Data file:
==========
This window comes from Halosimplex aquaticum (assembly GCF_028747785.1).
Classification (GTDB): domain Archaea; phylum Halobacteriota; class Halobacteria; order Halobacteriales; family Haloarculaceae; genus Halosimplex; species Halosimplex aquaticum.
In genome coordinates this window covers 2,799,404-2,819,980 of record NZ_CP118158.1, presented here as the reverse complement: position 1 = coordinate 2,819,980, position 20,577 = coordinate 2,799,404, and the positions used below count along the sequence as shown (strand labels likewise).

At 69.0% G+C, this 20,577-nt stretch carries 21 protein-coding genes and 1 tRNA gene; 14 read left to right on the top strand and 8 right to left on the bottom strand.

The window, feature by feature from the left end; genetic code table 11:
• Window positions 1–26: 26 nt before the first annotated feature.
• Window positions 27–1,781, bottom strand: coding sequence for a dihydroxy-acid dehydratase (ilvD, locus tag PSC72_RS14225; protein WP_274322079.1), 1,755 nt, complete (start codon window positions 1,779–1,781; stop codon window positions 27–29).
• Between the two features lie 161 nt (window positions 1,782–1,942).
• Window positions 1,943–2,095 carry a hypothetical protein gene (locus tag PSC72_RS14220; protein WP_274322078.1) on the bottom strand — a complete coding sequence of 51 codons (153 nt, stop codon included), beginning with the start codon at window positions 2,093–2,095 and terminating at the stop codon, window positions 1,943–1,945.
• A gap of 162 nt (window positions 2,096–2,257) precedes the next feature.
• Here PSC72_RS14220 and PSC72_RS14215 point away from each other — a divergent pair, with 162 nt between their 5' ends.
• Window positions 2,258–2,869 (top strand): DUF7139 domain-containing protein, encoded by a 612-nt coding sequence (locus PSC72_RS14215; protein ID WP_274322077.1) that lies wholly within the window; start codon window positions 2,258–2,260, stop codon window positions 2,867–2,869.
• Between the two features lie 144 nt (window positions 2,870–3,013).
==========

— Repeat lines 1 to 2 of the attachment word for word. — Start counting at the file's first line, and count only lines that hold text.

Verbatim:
This window comes from Halosimplex aquaticum (assembly GCF_028747785.1).
Classification (GTDB): domain Archaea; phylum Halobacteriota; class Halobacteria; order Halobacteriales; family Haloarculaceae; genus Halosimplex; species Halosimplex aquaticum.